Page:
"In many ways this is an idyllic scene, but to be honest, for a while today I was feeling a bit tired and jaded about travel. When you’re on the road too long the spark of newness fades, and travel can feel like a long, pointless slog, a detour from loved ones and from life.

Then I started reading the quotes you’ll find below. Some made me laugh. Some made me wince. But all of them rang true, and reminded me of why I travel: to learn and grow, to challenge myself, stretch my limits and foster an appreciation of both the world at large and the chair waiting in front of the woodstove back home."

Wow. A serindipitous google search that hit it on the head for me. The link is worth clicking, by the way, as he does list a lot of great traveling quotes. Which got me to thinking about the traveling lessons I've learned over the years. I jot them down time to time, stuffing them into my pocket and compiling them. Here are 51 of the better ones I pulled out that I've been hanging on to:

1. When you don't have to put on your shoes all day, you've found a good place.

2. Travel without an itinerary.

3. Never underestimate people's hospitality.

4. Don't arm wrestle Arabs.

5. Never refuse a beer from men carrying guns.

6. When you feel like you are going to start missing a place, it's time to move on.

7. The closer you get to home while traveling, the further from home you are.

8. You are never more than 12,000 miles from home.

9. Taxi drivers go like hell and always get you there.

10. A cup of tea solves most problems.

11. Always wear sunscreen, unless you are over 50 and Italian.

12. The most interesting people stay at the cheapest accommodations.

13. The local beer is usually pretty damn drinkable.

14. You can't leave yourself at home.

15. Speak little, listen carefully, don't judge, smile, and people will quickly bring you into their world.

16. Always share your gelato.

17. The less English the cook speaks, the better the food.

18. Don't bet money on a chess game with an Indonesian.

19. A long journey will slowly break you down until your real journey begins.

20. Leave politics back home.

21. If you can't find it anywhere, a taxi driver will.

22. If you don't like the look of the cows on the field, don't order the steak.

23. Believe the superstitions of the boat captain.

24. A photograph may be worth 1000 words, but 900 of those are lies.

25. Know what you are smoking.

26. If you really want to do it, but think you can't afford it, do it anyway.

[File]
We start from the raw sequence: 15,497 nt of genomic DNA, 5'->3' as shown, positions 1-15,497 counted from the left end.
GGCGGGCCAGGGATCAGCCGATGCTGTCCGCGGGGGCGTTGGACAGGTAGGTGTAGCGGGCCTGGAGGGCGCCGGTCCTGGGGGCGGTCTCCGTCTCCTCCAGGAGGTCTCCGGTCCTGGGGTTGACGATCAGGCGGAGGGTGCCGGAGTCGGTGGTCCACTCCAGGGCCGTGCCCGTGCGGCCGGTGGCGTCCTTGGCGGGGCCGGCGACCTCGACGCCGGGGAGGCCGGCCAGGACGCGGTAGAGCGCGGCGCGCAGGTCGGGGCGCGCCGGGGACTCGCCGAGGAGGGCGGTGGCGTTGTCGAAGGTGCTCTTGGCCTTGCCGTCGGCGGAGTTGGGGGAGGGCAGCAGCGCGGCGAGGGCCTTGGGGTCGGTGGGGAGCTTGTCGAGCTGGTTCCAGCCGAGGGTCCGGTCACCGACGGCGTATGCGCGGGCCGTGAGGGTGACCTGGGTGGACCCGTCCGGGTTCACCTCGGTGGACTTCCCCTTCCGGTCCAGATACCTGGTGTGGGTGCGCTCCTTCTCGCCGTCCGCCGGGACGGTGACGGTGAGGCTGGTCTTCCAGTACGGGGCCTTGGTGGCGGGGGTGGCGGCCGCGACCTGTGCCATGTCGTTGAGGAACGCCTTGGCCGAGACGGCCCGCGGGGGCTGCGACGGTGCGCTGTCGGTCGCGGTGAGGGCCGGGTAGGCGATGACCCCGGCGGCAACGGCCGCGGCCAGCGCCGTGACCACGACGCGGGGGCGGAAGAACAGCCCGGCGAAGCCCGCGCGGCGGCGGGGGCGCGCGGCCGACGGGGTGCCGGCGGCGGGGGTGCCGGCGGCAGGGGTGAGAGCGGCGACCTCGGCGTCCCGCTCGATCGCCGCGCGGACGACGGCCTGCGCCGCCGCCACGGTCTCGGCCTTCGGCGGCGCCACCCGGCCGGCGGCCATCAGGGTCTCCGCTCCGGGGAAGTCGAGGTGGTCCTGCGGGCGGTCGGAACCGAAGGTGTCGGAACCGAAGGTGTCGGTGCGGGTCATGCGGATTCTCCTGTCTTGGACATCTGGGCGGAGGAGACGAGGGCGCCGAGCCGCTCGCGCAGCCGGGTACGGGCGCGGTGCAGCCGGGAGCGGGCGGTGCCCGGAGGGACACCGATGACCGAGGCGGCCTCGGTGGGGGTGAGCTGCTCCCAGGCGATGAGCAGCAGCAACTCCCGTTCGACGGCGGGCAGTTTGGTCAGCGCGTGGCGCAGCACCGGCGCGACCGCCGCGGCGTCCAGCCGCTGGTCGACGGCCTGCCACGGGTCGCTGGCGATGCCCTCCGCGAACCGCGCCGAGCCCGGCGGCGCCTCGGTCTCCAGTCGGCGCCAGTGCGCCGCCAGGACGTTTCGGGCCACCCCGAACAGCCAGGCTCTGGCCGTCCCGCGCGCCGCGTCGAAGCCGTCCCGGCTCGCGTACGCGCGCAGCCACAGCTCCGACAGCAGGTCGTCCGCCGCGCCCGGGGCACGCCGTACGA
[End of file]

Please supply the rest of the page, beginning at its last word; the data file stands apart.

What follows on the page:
27. Don't panic.

28. Always carry a pen.

29. Also always carry cigarettes, even if you don't smoke.

30. Always carry a rocket launcher.

31. When you have nowhere to go you are never lost.

32. There are over 100 uses for a sarong.

33. You really only need to bring your wallet.

34. A true vagabond is at home while adrift and adrift while at home.

35. Plan on going slow. Go slower than that.

36. Wherever you go, Coca Cola has already been there.

37. There is no such thing as a bad hair day on the road.

38. Never turn down a cup of tea.

39. Eat lots of yogurt.

40. Being clueless will get you in a lot of jams.

41. Acting clueless will get you out of a lot of jams.

42. Foreign bores are more interesting than the ones back home.

43. If you find yourself haggling over a nickel, its time to rethink why you are traveling.

44. You'll eventually learn to sleep through a Muslim call to prayer.

45. You will never understand cricket.

46. Eat the street food.

47. There are no destinations.

48. Culture shock happens when you return home.

49. In the end, there is nothing you can discover traveling that you cannot discover back home.

50. The road goes on forever and the party never ends.

51. Watch out for falling coconuts.

No, really, watch out for falling coconuts. They kill more people each year than shark attacks (yet curiously receive less news coverage). This is one of the hazards of beach life. Along with sand fly bites, sunburn, jellyfish stings, spilled dacquiris, stray frisbees, sand in the eye, and sudden rainshowers. Falling coconuts are definitely the worst.

The rain doesn't look to stop soon so I'm pulling up and heading further east, off to find more "meaning," or random adventures or at least to find a spot to think about these things further. Because as the Highwaymen taught me, the road goes on forever and the party never ends. Especially when you are driving a sleek new Honda Vario.